Friday, March 11, 2022

Nirad Chaudhuri’s Autobiography of an Unknown Indian

Autobiography of an Unknown Indian
Nirad C. Chaudhuri
Jaico Publishing House

Nirad C. Chaudhuri’s Autobiography of an Unknown Indian is among the few books that I have read twice. I first read the book in 1997, and in February 2022, I read it again. In my first reading, I had not empathized with his bitter view of India and his obsession with England, but twenty-five years later, I read his book again, because I felt like revisiting his account of his personal misfortunes and his disappointments with India. 

He was not a happy man. In a passage in the book’s final section he contemplates a sort of metaphorical death: “There never was a time in my life when I was so passively and weakly pessimistic. I thought continuously of death, as if death ever helped a weak creature to find release from the punishment he was gratuitously bringing on himself through his own folly.” 

He was born in 1897, when the Bengali Renaissance had reached its climax. The story of his life proceeds against the backdrop of the political developments that are taking place in the country, primarily in the state where he lives, Bengal. He sees India as a dystopia mired in effete traditions and lacking in intellectual capacities. He thinks that British influence is necessary for modernizing India. The book does not read like a “gutter inspector’s report,” a phrase that Gandhi used for Katherine Mayo’s 1927 book Mother India, but it is certainly a compendium of Indian deficiencies.

Nirad is not optimistic about India’s future but he is not pessimistic either. He leaves the fate of the country hanging in a balance. He is convinced that if India succeeds, it will do so under the tutelage of the Englishman, and if it fails, its failure will be such a tepid affair that hardly anyone, certainly not the Indians, will notice that their country has failed. In the Preface to the book, he writes, “Very few people seem to realise that nations stand in need of leadership in order to perish or to rot away no less than to rise and achieve greatness.” He does not have a high opinion of Indian politicians. He thinks that visionary leaders cannot arise in a country of petty minded folks.
The book is divided into four parts. In the first part, Nirad presents his reflections on life in the villages of his father and mother. In the chapter titled, “England,” he describes the preoccupation of the people around him with England. He writes, “If I may put it that way, the chiaroscuro of our knowledge of England was extremely sensational. It had intense highlights in certain places and deep unrelieved shades in others, so that what we knew gripped us with immeasurably greater power than it would have done had we seen it in more diffused and, consequently, more realistic light. On the other hand, what we did not know was so dark that we could easily people the void with phantasms evoked out of our ignorance.” The sensational, almost mythological, view of England that he developed in the early years of his life had a consequence: he became torn between his plebeian Indian life and his aristocratic English aspirations. Eventually, he became alienated from India.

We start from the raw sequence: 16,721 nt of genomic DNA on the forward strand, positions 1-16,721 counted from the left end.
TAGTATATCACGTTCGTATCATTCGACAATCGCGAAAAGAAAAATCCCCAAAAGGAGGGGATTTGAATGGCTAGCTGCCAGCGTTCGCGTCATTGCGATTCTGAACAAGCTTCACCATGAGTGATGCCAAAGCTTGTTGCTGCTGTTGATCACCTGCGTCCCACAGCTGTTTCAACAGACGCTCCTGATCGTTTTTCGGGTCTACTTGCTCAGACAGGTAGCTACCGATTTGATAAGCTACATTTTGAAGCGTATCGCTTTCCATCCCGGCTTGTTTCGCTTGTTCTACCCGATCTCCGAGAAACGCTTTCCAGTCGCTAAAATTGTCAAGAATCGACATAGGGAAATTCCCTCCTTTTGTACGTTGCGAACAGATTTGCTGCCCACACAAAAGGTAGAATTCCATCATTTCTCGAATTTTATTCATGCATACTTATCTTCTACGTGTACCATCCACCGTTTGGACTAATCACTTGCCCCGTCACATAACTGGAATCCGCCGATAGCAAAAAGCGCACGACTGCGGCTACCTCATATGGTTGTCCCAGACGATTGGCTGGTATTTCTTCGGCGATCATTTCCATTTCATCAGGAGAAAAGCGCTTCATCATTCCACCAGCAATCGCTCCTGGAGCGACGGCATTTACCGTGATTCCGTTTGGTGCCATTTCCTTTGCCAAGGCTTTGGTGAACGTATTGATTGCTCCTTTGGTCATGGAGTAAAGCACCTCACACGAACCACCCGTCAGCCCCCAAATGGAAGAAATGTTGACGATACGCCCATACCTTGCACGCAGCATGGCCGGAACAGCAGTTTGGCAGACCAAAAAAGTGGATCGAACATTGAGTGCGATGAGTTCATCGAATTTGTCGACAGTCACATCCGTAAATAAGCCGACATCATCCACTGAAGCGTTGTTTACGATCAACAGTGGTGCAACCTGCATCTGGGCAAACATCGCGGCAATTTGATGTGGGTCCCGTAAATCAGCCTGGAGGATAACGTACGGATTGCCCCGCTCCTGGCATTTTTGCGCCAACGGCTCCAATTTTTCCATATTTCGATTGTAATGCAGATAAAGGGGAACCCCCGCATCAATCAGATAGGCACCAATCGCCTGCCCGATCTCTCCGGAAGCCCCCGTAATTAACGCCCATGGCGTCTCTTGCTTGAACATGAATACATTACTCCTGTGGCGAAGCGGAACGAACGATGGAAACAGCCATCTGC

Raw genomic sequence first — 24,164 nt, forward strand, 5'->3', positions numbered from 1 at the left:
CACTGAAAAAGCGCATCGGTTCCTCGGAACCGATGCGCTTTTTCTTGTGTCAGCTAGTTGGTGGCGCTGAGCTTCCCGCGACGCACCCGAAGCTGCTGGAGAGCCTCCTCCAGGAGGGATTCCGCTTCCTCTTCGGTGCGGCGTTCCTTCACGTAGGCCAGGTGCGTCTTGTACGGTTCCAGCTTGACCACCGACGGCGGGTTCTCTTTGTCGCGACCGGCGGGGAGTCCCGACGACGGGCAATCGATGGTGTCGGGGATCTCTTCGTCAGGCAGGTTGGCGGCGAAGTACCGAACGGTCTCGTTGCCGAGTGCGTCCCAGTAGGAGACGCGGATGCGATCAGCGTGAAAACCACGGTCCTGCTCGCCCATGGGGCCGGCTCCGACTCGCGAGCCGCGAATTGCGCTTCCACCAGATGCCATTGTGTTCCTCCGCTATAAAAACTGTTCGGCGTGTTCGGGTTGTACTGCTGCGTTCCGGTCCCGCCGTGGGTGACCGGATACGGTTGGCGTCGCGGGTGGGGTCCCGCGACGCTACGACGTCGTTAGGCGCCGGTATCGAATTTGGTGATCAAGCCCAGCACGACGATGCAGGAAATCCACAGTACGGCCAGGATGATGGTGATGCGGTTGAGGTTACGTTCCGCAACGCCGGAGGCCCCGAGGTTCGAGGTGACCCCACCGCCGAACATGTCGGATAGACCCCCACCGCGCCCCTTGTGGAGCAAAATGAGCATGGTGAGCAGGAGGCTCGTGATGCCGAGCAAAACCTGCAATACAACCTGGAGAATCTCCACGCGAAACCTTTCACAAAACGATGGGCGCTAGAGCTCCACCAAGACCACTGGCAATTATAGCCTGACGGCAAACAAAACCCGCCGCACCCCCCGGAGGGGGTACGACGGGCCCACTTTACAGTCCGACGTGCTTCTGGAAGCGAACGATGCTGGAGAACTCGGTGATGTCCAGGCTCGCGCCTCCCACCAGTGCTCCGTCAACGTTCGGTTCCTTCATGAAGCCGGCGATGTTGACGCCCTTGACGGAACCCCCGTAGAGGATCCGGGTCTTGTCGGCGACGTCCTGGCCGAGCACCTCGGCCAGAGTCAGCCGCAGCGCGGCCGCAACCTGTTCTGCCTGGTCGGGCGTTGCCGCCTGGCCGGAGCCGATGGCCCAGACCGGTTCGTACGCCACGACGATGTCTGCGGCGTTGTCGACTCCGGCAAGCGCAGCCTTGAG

How Indians compare to the Englishmen in Nirad’s eyes can be gauged from the reference that he makes to an essay by Bankim Chandra Chatterji. He says that Chatterjee “has written a satirical piece on Englishmen whose most sardonic and barbed point is reserved for his countrymen. A meeting of Englishmen is represented as a meeting of tigers, but the indigenes are shown as monkeys discreetly hiding themselves among the branches and leaves.” In the next paragraph, Nirad sarcastically notes that even the tallest leader of the Indians, Gandhi, used terms associated with England—“Harrow boy,” “Cambridge graduate,” and “barrister”—when he wanted to praise Nehru.
Nirad begins the book’s second part with this assertion: “Men do not become aware of the precise quality of their early years until late in life.” He points out that Aksakov, Renan, Anatole France, Hudson, and Tagore wrote their autobiographical works when they were in their advanced years. He must have considered himself in this context but was probably too modest to put himself in the list of such illustrious authors. He was fifty-four in 1951, when his Autobiography of an Unknown Indian was published. 

This section of the book is about the first twelve years of his life. He briefly dwells on the Indian renaissance which was a short-lived affair. “Our cultural movement began in the early part of the nineteenth century and reached its apogee in about one hundred years. Then it began to break up. If I were asked to specify when the signs of decay made their first appearance I should say in the years between 1916 and 1918. After the end of the First World War, and in the years immediately following, the change had become perceptible.” He hails Raja Rammohan Roy, Bankim Chandra Chatterji, and Swami Vivekanand as the tallest leaders of Indian renaissance, but he asserts that the achievement of these three leaders was not wholly Indian, since they were exposed to western intellectualism. 

Between 1908 and 1919, Nirad says, Hindu nationalism made a dramatic entry into his world. He could not resist the currents of nationalist ideas, and became a supporter of the swadeshi movement. He points out that the attitude of Hindus towards the Muslims was shaped not by the swadeshi movement but by tradition. “In the first place, we felt a retrospective hostility toward the Muslims for their one-time domination of us, the Hindus; secondly, on a plane of thought we were utterly indifferent to the Muslims as an element in contemporary society; thirdly, we had friendliness for the Muslim of our own economic and social status with whom we came into personal contact; our fourth feeling was mixed concern and concept for the Muslim peasant, whom we saw in the same light as we saw our low-caste Hindu tenants, or, in other words, as our live-stock.” He credits Hindu-Muslim rivalry as a factor in the progress of Indian nationalism.